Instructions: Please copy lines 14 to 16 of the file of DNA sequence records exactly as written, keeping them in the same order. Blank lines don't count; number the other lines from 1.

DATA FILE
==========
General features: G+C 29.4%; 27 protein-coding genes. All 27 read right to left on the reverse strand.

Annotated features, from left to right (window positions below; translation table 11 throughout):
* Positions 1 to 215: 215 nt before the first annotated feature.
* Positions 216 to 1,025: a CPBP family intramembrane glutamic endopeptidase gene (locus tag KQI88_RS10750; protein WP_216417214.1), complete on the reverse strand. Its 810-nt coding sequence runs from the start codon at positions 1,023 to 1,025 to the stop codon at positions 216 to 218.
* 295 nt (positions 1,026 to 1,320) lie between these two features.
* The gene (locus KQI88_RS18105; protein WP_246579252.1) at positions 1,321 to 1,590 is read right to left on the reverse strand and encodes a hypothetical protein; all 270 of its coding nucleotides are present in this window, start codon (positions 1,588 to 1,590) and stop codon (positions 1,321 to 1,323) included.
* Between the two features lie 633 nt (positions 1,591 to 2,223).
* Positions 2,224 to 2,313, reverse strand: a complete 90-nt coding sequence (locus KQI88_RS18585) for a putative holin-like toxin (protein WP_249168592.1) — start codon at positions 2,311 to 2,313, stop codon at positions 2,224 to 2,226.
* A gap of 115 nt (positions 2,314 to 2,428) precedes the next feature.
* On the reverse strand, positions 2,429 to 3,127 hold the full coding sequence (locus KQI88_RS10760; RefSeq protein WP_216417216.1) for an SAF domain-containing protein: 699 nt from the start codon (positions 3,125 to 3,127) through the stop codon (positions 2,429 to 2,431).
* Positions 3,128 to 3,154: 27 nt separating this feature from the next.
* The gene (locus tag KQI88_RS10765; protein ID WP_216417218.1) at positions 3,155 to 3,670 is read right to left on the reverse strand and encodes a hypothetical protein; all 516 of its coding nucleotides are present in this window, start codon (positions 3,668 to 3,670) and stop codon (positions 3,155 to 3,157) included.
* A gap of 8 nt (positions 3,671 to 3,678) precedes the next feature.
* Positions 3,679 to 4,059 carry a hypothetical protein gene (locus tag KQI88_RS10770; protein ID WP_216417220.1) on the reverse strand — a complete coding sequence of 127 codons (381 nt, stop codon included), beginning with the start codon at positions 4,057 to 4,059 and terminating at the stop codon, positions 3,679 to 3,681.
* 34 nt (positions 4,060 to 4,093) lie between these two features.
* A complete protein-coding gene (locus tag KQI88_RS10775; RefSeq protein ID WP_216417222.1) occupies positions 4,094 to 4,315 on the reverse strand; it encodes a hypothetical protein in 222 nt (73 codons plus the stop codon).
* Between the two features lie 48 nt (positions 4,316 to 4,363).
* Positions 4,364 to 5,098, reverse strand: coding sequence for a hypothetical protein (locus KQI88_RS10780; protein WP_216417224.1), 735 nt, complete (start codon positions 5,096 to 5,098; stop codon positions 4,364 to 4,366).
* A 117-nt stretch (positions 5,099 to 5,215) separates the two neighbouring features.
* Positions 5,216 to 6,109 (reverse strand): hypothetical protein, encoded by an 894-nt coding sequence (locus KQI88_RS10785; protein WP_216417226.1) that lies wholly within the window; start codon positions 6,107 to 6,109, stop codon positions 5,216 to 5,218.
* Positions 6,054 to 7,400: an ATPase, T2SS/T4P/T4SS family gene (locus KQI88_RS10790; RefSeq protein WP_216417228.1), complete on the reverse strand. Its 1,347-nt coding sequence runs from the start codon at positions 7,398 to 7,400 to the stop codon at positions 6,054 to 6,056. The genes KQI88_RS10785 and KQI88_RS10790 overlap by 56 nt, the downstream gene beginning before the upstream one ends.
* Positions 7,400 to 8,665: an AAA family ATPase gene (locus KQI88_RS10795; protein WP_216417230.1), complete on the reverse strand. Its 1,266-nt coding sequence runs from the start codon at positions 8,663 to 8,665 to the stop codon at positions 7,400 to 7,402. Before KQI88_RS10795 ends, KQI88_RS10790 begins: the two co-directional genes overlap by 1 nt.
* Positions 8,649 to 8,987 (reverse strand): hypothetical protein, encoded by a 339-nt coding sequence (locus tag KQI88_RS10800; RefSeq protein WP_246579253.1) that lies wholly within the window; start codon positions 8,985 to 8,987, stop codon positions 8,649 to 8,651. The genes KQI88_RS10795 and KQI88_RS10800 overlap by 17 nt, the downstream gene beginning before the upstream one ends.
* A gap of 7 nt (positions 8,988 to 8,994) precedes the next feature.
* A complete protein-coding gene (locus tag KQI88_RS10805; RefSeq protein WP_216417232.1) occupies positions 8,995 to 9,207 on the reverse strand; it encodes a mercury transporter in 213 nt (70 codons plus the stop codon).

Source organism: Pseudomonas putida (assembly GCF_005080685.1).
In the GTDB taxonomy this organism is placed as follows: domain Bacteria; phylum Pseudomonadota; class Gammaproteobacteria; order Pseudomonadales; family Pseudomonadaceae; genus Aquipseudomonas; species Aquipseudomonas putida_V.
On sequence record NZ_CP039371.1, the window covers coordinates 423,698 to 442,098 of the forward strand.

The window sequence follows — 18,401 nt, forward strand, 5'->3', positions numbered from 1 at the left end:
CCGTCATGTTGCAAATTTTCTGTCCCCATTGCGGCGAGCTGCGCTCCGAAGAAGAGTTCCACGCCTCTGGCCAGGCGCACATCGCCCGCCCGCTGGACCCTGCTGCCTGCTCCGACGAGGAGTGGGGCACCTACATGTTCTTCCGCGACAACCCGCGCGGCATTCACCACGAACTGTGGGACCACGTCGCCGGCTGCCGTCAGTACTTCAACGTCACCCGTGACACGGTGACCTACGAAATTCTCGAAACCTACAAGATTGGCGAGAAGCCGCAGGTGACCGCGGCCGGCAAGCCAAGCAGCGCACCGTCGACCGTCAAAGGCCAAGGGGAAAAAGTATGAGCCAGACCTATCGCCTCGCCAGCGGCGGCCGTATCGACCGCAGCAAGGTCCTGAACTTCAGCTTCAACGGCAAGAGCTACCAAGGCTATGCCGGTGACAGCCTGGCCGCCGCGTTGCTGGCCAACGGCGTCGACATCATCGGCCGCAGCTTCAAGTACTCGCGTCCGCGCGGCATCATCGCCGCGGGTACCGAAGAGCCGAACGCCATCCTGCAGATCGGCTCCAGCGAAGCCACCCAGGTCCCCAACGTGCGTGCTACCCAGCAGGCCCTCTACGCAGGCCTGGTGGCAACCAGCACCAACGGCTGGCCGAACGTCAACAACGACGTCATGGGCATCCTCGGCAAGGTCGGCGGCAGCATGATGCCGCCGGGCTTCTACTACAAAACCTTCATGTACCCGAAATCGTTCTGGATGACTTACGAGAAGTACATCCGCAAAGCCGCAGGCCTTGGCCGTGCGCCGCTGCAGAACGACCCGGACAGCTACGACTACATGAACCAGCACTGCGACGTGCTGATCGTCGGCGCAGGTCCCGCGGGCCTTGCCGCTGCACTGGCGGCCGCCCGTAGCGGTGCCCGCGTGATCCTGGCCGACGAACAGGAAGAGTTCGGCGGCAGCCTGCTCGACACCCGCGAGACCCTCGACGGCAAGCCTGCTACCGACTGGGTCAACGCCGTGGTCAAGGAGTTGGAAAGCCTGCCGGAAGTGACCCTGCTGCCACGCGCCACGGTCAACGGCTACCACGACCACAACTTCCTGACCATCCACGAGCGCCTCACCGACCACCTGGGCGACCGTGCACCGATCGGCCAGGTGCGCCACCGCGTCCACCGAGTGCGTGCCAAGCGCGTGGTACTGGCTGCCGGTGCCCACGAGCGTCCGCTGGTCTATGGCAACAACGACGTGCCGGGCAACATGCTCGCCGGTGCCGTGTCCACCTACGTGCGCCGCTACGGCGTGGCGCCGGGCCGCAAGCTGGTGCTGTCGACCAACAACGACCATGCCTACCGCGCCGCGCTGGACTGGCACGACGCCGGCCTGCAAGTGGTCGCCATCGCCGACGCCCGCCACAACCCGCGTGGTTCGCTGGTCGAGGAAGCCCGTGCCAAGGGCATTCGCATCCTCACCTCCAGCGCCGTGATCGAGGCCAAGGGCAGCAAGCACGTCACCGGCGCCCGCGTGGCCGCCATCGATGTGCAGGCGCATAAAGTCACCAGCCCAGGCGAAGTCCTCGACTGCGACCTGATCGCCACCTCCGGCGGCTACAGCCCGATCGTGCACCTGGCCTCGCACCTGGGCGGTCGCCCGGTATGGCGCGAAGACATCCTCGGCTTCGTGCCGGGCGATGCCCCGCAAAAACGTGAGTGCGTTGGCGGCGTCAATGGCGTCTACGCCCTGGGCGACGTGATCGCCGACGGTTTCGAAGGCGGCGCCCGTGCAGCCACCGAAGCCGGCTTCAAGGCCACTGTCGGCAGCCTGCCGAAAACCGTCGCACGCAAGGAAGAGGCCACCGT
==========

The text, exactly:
* Positions 3,679 to 4,059 carry a hypothetical protein gene (locus tag KQI88_RS10770; protein ID WP_216417220.1) on the reverse strand — a complete coding sequence of 127 codons (381 nt, stop codon included), beginning with the start codon at positions 4,057 to 4,059 and terminating at the stop codon, positions 3,679 to 3,681.
* 34 nt (positions 4,060 to 4,093) lie between these two features.
* A complete protein-coding gene (locus tag KQI88_RS10775; RefSeq protein ID WP_216417222.1) occupies positions 4,094 to 4,315 on the reverse strand; it encodes a hypothetical protein in 222 nt (73 codons plus the stop codon).